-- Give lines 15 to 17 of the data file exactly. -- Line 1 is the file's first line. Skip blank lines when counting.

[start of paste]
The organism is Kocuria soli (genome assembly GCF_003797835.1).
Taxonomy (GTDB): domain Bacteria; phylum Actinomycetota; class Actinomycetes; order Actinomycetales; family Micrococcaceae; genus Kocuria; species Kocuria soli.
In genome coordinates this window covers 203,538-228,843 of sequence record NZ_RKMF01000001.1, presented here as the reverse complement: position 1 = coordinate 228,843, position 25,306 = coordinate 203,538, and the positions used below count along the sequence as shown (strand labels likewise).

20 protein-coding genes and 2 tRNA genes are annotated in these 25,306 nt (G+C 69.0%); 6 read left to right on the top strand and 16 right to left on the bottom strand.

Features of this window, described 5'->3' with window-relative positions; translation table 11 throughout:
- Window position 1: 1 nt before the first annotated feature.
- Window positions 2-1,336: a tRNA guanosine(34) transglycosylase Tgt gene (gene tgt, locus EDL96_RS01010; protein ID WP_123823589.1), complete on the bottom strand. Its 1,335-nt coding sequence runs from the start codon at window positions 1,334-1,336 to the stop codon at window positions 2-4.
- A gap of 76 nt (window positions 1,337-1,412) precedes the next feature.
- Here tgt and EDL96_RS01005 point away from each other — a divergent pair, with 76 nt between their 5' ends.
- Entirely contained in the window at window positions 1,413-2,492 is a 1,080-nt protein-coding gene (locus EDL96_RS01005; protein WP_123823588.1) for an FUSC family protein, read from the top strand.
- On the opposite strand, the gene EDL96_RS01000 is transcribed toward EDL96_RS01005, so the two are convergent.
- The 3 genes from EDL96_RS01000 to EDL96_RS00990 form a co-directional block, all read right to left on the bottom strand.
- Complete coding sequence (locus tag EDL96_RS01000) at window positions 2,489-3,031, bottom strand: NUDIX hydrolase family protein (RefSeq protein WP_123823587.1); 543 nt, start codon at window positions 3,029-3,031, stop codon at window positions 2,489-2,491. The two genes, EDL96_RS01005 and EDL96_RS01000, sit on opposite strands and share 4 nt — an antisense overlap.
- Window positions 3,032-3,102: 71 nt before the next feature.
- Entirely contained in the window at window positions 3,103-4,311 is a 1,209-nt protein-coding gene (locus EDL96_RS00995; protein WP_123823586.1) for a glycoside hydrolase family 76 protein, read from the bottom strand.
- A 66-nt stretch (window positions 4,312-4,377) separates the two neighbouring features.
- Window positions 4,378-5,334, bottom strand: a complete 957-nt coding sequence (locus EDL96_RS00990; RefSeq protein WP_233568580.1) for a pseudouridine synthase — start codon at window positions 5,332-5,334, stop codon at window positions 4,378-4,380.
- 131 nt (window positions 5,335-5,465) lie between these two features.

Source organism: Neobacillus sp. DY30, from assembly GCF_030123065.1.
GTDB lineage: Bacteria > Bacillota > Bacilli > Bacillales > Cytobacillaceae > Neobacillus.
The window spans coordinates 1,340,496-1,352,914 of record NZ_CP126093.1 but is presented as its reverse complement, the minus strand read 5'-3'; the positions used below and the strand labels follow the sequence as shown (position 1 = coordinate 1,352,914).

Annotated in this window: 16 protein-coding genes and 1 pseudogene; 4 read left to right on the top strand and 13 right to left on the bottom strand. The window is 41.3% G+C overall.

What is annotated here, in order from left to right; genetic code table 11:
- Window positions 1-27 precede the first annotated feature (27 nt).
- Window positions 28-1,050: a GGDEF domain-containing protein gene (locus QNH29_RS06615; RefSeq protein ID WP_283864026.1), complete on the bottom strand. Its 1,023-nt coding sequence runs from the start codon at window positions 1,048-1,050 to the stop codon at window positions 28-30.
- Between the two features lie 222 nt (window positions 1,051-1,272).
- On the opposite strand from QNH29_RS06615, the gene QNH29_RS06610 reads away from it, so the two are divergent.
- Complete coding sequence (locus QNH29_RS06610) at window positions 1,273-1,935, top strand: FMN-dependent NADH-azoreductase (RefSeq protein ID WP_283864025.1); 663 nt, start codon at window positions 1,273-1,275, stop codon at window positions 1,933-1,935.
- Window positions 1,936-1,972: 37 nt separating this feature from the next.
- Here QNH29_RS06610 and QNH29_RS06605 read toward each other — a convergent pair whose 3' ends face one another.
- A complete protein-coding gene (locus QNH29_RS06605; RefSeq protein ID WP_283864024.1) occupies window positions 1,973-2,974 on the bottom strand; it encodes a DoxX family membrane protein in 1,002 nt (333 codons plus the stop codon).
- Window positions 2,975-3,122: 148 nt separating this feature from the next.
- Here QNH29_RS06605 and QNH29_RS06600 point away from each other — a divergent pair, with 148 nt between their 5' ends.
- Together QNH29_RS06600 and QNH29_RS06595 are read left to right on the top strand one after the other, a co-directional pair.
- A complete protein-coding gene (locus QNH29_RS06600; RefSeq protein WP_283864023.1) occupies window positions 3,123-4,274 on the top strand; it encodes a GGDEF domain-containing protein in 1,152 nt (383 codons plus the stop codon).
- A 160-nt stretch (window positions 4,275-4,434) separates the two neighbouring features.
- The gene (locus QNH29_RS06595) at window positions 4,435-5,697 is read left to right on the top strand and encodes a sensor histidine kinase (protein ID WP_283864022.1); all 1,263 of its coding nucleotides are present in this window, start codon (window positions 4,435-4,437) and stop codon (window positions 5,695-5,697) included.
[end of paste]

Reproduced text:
- Entirely contained in the window at window positions 3,103-4,311 is a 1,209-nt protein-coding gene (locus EDL96_RS00995; protein WP_123823586.1) for a glycoside hydrolase family 76 protein, read from the bottom strand.
- A 66-nt stretch (window positions 4,312-4,377) separates the two neighbouring features.
- Window positions 4,378-5,334, bottom strand: a complete 957-nt coding sequence (locus EDL96_RS00990; RefSeq protein WP_233568580.1) for a pseudouridine synthase — start codon at window positions 5,332-5,334, stop codon at window positions 4,378-4,380.